Pearls of Functional Algorithm Design ハードカバー – 2010/9/16
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Richard Bird takes a radical approach to algorithm design, namely, design by calculation. These 30 short chapters each deal with a particular programming problem drawn from sources as diverse as games and puzzles, intriguing combinatorial tasks, and more familiar areas such as data compression and string matching. Each pearl starts with the statement of the problem expressed using the functional programming language Haskell, a powerful yet succinct language for capturing algorithmic ideas clearly and simply. The novel aspect of the book is that each solution is calculated from an initial formulation of the problem in Haskell by appealing to the laws of functional programming. Pearls of Functional Algorithm Design will appeal to the aspiring functional programmer, students and teachers interested in the principles of algorithm design, and anyone seeking to master the techniques of reasoning about programs in an equational style.
'… well-presented and well-motivated material strives to become a stepping stone to further discovery. Any serious computer scientist would benefit from reading and properly understanding this book.' Computing Reviews
'… an excellent guide into this method of algorithm development.' Journal of Functional Programming
In this book, a "pearl" means starting with a brute force algorithm, then incrementally rewriting it into an efficient algorithm. Incrementally improving an algorithm sounds intriguing. In practice, the book just starts swapping out parts of the algorithm, accompanied by long descriptions of why it does not change the function's specification. Rarely does the book give reasoning about why the change is being made. After reading several of these pearls, my thought process does not jive with this style. I suspect the author actually wrote the final efficient algorithm first, then the brute force algorithm, and finally went back and crafted intermediate steps.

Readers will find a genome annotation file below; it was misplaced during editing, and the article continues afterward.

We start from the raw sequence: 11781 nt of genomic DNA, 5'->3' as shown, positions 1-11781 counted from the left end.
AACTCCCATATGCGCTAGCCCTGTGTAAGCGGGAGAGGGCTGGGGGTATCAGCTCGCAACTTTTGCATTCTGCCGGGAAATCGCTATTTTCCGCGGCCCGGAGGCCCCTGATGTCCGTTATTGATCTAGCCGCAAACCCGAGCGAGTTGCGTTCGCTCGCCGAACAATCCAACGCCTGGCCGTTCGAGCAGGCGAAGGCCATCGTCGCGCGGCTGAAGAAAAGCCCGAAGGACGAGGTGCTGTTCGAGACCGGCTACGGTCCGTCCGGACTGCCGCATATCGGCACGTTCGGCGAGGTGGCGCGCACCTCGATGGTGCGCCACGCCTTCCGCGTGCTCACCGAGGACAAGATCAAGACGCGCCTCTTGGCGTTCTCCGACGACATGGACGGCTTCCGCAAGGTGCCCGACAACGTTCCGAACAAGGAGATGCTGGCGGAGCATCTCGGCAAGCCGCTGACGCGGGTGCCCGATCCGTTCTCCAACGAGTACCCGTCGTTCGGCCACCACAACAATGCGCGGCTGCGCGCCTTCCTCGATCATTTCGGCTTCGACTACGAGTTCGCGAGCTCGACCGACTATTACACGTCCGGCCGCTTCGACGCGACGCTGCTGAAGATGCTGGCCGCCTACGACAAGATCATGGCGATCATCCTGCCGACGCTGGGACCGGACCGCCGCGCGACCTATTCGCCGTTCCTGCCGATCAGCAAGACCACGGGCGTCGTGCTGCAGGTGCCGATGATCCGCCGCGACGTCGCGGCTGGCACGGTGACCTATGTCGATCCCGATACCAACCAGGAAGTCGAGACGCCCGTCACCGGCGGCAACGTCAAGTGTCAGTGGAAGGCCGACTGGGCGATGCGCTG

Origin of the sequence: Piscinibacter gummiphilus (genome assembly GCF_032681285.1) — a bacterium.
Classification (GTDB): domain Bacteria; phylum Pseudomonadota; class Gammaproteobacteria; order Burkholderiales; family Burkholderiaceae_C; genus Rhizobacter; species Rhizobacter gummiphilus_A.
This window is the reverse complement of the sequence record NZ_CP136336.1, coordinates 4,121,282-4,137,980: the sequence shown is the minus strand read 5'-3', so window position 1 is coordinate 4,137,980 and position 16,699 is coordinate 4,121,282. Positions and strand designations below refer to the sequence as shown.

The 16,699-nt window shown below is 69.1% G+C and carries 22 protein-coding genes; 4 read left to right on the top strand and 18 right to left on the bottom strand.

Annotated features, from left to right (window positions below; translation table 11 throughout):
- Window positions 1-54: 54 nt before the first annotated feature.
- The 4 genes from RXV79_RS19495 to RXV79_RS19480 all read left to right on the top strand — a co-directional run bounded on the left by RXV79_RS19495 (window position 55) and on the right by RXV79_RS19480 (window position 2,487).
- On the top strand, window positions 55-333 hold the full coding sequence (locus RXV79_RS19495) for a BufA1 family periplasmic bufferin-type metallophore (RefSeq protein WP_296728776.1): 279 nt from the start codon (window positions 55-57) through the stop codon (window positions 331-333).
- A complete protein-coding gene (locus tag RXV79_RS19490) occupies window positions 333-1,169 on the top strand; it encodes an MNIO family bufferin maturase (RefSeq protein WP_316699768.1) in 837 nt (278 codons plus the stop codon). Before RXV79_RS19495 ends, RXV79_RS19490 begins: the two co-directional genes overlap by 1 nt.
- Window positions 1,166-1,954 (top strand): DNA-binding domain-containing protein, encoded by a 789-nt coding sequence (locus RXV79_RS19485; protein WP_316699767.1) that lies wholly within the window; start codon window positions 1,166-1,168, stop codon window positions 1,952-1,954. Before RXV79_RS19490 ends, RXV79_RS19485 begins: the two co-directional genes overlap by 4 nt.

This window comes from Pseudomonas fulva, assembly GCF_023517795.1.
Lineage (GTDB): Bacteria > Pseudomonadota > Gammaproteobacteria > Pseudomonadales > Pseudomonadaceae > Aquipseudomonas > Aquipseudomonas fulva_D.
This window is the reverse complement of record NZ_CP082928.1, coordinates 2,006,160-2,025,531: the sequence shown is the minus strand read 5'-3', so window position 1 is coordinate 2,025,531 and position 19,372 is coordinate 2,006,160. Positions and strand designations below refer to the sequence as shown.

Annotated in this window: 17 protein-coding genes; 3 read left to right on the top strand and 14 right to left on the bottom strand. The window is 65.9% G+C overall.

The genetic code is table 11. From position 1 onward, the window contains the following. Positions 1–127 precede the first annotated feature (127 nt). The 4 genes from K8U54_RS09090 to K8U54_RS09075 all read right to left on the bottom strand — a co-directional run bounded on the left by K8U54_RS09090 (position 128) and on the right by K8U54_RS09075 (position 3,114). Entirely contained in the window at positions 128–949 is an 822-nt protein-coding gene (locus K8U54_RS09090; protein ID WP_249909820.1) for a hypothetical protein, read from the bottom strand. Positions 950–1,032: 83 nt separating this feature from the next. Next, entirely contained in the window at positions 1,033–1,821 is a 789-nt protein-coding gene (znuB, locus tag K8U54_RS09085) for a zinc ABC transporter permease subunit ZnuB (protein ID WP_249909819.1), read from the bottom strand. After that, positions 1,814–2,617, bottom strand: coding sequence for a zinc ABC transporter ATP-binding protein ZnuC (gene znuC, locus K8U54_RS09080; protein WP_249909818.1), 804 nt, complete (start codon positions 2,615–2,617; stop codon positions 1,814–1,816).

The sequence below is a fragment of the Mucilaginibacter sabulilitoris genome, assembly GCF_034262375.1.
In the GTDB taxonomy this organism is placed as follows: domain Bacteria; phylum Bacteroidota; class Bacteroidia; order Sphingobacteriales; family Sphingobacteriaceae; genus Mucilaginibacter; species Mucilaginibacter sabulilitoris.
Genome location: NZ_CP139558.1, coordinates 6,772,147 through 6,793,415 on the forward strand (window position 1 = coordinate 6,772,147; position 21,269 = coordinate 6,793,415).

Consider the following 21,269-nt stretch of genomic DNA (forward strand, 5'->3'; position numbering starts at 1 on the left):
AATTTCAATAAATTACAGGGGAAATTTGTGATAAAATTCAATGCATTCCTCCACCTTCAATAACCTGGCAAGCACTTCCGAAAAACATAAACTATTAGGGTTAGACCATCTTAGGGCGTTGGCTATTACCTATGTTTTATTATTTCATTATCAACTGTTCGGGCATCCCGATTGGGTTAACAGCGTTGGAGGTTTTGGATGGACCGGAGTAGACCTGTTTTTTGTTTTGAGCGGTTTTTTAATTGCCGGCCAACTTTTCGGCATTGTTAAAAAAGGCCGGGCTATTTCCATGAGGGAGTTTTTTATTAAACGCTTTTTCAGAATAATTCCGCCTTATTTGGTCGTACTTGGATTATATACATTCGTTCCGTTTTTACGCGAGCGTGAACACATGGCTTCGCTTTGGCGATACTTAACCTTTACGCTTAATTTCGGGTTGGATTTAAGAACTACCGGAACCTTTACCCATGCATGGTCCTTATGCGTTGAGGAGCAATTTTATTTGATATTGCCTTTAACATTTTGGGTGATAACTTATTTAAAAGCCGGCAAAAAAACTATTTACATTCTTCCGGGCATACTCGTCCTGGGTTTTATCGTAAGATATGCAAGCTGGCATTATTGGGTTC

The book has many mistakes in it. Some are simply typos that most readers won't notice. Some mistakes invalidate multiple paragraphs in the proofs. Other times the book simply omits important details. For example, I spent an hour deciphering what the "building a tree with minimum height" algorithm did, but I was not convinced that the algorithm worked. I spent 2 days correcting a part of the proof that was wrong and filling in another important part that the book omitted, before I really believed that the algorithm worked.
A published errata could patch up those problems. However, there is no errata on the publisher's website. Nor can I find any way to contact Richard Bird and ask him to start one.
I've only read the first 8 pearls, but so far the problems those algorithms solve are definitely esoteric. Having worked 11 years as a professional developer, I have never come across any of those problems on the job or even as interview questions.
All that said, reading the book is still improving my functional programming.
Haskell is a perfect choice of language. However, I don't think this book is just for Haskell programmers. Some of most intriguing problems are covered in very good structure. My favorites are the coverage of saddleback search, last tail, raking suffixes and nexuses. All others topics are really well done, but these were the topics that I had hard time googling for a good explanation. Great work.
One quibble: the reader, to follow the arguments, will want to write the short code selections for himself, to check Bird's arguments; he'll find himself having to define a number of Unicode mathematical operators, like
U-2209, for example. But this isn't hard to do, in Haskell.
Each chapter is well-written, to the point, and closely argued. In showing the beauty of Haskell in a clear way, or showing the beauty of concrete maths in a clear way, Bird has done well.